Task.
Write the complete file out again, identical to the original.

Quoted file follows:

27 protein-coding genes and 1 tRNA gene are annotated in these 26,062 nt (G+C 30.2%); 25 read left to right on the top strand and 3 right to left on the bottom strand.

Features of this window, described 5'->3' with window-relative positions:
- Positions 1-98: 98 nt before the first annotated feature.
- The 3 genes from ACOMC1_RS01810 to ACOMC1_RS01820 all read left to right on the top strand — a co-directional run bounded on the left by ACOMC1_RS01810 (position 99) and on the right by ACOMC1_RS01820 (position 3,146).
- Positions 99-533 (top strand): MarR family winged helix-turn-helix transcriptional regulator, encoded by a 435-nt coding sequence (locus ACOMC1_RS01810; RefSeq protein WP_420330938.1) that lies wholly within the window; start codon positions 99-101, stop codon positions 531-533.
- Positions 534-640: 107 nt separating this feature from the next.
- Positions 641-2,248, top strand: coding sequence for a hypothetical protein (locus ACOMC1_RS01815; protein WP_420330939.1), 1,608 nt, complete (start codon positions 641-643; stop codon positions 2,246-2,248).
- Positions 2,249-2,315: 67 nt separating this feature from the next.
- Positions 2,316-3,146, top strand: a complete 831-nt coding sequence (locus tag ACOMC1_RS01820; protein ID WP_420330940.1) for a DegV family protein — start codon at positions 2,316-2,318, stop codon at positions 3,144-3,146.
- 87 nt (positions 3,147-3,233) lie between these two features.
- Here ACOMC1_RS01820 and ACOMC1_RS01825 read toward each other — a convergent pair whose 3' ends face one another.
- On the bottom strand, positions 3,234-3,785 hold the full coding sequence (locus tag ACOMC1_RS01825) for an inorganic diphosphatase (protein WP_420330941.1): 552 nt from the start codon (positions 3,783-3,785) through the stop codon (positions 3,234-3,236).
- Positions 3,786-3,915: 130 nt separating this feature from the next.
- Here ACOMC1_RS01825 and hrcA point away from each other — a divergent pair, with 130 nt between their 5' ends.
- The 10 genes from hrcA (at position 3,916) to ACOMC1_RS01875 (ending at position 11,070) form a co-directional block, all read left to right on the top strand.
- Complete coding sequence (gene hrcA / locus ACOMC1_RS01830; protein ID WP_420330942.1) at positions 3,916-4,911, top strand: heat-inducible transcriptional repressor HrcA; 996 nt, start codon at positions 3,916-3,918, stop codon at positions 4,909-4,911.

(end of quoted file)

27 protein-coding genes and 1 tRNA gene are annotated in these 26,062 nt (G+C 30.2%); 25 read left to right on the top strand and 3 right to left on the bottom strand.

Features of this window, described 5'->3' with window-relative positions:
- Positions 1-98: 98 nt before the first annotated feature.
- The 3 genes from ACOMC1_RS01810 to ACOMC1_RS01820 all read left to right on the top strand — a co-directional run bounded on the left by ACOMC1_RS01810 (position 99) and on the right by ACOMC1_RS01820 (position 3,146).
- Positions 99-533 (top strand): MarR family winged helix-turn-helix transcriptional regulator, encoded by a 435-nt coding sequence (locus ACOMC1_RS01810; RefSeq protein WP_420330938.1) that lies wholly within the window; start codon positions 99-101, stop codon positions 531-533.
- Positions 534-640: 107 nt separating this feature from the next.
- Positions 641-2,248, top strand: coding sequence for a hypothetical protein (locus ACOMC1_RS01815; protein WP_420330939.1), 1,608 nt, complete (start codon positions 641-643; stop codon positions 2,246-2,248).
- Positions 2,249-2,315: 67 nt separating this feature from the next.
- Positions 2,316-3,146, top strand: a complete 831-nt coding sequence (locus tag ACOMC1_RS01820; protein ID WP_420330940.1) for a DegV family protein — start codon at positions 2,316-2,318, stop codon at positions 3,144-3,146.
- 87 nt (positions 3,147-3,233) lie between these two features.
- Here ACOMC1_RS01820 and ACOMC1_RS01825 read toward each other — a convergent pair whose 3' ends face one another.
- On the bottom strand, positions 3,234-3,785 hold the full coding sequence (locus tag ACOMC1_RS01825) for an inorganic diphosphatase (protein WP_420330941.1): 552 nt from the start codon (positions 3,783-3,785) through the stop codon (positions 3,234-3,236).
- Positions 3,786-3,915: 130 nt separating this feature from the next.
- Here ACOMC1_RS01825 and hrcA point away from each other — a divergent pair, with 130 nt between their 5' ends.
- The 10 genes from hrcA (at position 3,916) to ACOMC1_RS01875 (ending at position 11,070) form a co-directional block, all read left to right on the top strand.
- Complete coding sequence (gene hrcA / locus ACOMC1_RS01830; protein ID WP_420330942.1) at positions 3,916-4,911, top strand: heat-inducible transcriptional repressor HrcA; 996 nt, start codon at positions 3,916-3,918, stop codon at positions 4,909-4,911.